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For Your Marriage

Josh and Stacey Noem have been married for almost 20 years and have three children in middle school and high school. They blog about parenting and their adventures as a family.

Spring Cleaning

I recall coming to terms about expectations for cleaning early in our marriage. I can remember our first regular “cleaning day.” We assigned duties and went to work. Stacey, being efficient, finished well ahead of me, then plopped down on the couch to watch TV while I finished.

I came from a home where everyone cleans all day until it is all done, so I was a bit put out that she stopped contributing. She was put out, I remember, because we agreed to a plan and she did her part; it was just too bad that I was not as fast as she was.

Of course, neither of us was right or wrong—we just had different expectations. Over 12 years, we’ve had a lot of time to even out those rough edges.

Another example: laundry. We tried different routines for about 10 years. I folded shirts differently than she preferred, and she liked to put clothes away as she folded them while I’d rather get all the folding done, then put everything away at once.

Then there was the issue of initiating—laundry isn’t a fun task, so it isn’t easy to get started. With life getting busier with more children, it got even harder to finish. Sometimes, we’d get frustrated with one another for leaving a load in the washer for days on end.

Finally, about a year ago, we struck the perfect compromise. The laundry gets done once a week, and we take turns doing it. If it is my week, I get to do the laundry as I see fit, and it is my responsibility, start to finish. This has been a very good solution.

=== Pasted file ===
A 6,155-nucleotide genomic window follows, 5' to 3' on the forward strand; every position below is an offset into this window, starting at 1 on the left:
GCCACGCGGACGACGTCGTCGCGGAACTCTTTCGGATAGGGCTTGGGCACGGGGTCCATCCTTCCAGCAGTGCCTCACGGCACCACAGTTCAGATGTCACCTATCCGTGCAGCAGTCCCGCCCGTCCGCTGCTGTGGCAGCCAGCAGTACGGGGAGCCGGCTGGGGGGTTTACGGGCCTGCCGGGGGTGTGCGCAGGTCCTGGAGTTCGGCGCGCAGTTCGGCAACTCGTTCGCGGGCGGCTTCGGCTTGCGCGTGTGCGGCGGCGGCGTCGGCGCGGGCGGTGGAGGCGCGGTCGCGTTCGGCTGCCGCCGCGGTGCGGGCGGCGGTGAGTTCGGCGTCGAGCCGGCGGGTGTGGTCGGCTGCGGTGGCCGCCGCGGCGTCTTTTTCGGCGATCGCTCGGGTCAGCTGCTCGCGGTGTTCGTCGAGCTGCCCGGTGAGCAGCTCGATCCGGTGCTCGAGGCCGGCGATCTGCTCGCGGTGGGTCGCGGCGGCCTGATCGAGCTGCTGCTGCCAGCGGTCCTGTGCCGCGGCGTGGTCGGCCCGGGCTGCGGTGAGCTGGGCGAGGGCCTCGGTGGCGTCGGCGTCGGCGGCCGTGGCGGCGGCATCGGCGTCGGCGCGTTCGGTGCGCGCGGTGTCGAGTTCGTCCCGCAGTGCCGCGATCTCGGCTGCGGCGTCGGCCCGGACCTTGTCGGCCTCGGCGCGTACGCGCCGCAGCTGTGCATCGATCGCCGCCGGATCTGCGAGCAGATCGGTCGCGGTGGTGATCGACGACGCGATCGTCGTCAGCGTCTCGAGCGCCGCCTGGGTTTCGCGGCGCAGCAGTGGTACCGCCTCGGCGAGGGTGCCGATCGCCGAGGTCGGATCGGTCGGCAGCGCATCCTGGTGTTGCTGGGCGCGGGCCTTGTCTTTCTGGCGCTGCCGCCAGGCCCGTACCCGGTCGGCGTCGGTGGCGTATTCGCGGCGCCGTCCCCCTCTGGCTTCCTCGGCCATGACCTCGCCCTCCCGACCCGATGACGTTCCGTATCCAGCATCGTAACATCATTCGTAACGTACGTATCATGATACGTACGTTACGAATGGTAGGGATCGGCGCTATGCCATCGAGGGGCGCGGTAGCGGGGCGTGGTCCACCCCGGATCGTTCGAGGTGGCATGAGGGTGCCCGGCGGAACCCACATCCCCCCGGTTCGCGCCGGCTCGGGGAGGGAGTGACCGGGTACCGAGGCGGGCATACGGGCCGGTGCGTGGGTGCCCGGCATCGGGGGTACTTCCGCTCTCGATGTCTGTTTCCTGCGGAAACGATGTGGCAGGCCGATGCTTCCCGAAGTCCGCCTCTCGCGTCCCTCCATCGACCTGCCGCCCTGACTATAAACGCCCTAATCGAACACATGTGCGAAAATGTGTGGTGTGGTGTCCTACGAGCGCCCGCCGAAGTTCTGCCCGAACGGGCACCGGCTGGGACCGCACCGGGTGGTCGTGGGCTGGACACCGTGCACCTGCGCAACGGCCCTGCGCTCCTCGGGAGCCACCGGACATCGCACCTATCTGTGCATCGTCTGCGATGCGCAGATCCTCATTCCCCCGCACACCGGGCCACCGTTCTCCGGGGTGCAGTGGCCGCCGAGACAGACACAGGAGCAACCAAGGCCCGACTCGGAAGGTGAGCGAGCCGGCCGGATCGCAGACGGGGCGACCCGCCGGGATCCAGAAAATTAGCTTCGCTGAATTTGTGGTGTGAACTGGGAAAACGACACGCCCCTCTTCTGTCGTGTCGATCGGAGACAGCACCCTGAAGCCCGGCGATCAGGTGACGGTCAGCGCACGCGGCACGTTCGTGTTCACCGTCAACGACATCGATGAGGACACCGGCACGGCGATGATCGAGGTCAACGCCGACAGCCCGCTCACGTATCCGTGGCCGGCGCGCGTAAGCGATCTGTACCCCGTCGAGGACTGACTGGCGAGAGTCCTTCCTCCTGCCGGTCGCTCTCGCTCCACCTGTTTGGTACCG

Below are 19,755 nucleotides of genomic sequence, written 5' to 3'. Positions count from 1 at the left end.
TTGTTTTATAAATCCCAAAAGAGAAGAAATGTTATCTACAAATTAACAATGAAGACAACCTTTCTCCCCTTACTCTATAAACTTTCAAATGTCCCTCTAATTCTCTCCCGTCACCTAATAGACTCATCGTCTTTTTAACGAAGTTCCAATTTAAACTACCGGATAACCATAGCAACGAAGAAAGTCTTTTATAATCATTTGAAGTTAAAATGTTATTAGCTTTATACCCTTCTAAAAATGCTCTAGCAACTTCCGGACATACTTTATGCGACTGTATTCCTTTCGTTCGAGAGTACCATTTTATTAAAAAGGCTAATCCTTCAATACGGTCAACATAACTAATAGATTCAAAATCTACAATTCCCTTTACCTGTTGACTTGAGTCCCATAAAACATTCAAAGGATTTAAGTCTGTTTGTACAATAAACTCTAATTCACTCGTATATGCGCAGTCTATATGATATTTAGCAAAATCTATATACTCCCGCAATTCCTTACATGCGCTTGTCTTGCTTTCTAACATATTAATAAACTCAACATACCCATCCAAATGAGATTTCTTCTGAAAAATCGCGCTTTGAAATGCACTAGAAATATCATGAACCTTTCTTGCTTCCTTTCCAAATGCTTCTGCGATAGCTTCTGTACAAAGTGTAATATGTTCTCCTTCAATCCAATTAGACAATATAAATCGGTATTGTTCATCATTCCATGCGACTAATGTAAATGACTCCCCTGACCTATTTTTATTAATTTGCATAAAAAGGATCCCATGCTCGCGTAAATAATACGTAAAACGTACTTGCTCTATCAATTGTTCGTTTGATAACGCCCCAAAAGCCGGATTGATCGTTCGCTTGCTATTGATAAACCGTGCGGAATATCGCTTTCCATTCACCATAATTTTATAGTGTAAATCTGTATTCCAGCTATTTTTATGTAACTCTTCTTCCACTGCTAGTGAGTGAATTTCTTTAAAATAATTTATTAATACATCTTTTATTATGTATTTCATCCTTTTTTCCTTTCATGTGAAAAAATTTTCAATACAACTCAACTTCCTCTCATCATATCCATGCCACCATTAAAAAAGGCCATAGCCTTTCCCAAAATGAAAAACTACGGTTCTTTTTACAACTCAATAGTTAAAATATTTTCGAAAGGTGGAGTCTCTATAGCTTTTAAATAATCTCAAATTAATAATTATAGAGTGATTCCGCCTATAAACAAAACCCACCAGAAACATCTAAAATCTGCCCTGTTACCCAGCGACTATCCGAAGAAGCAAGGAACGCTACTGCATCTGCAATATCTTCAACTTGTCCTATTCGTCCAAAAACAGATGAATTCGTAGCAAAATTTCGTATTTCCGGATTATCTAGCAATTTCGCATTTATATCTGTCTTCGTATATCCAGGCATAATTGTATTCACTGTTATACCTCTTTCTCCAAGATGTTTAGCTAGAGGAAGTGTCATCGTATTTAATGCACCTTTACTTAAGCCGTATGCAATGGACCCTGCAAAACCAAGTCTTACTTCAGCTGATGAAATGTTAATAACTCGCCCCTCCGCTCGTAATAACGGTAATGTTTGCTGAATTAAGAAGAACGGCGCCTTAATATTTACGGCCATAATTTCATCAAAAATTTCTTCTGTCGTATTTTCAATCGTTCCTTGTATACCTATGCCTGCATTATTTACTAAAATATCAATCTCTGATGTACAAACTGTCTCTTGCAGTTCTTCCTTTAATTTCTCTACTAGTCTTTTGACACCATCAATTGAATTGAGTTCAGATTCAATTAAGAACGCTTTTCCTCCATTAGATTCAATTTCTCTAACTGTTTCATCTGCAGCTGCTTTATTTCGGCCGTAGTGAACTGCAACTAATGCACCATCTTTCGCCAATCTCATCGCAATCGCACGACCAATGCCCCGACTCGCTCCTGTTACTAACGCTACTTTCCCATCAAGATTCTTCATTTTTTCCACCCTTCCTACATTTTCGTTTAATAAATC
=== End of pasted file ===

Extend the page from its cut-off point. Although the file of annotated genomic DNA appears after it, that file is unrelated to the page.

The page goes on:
Our cleaning solution works well, too. Stacey and I split the cleaning chores around the house—she dusts and vacuums and I clean the floors and bathrooms. All of our rooms are carpeted and we have only one full bathroom, so it is a pretty even deal. Once in a while, we’ll shift duties, just to step into one another’s shoes for a week. Turns out I’m happy with doing the floors and bathrooms.

Because we share one full-time position at work, one of us is always home for half the week. That home time each week is spent in cleaning or laundry, among other errands.

Last week, I came home to a super-clean house. Stacey had cleaned both her part AND mine. She was grateful for some initiative I displayed the week prior to getting the house in order for some visitors, and she felt like she should reciprocate.

It felt really good to have my cleaning done for the week. So, during my week at home, I had some extra time to take on a spring cleaning project that had been grating on me for some time: cleaning the blinds. Every single window in our house has aluminum blinds, and they all were dusty. Some, in the kitchen, had enough spaghettis sauce splattered on them to look like a murder scene. Funny where you’ll find food when small children are involved.

Cleaning the blinds felt great—I was happy to be able to enter any room in the house and know they are clean, and Stacey was grateful for me taking on that project. She frequently makes the point that it is important for her to feel like we’re both contributing to the household. When it feels like she’s the only one, it starts to feel burdensome.

It is easy for me to prioritize other things over housework, but know that if I remember to take initiative in caring for our household, it makes for a happy wife. We work on mutuality in many areas of our marriage, but often it is in the daily rhythm of life where mutuality matters the most.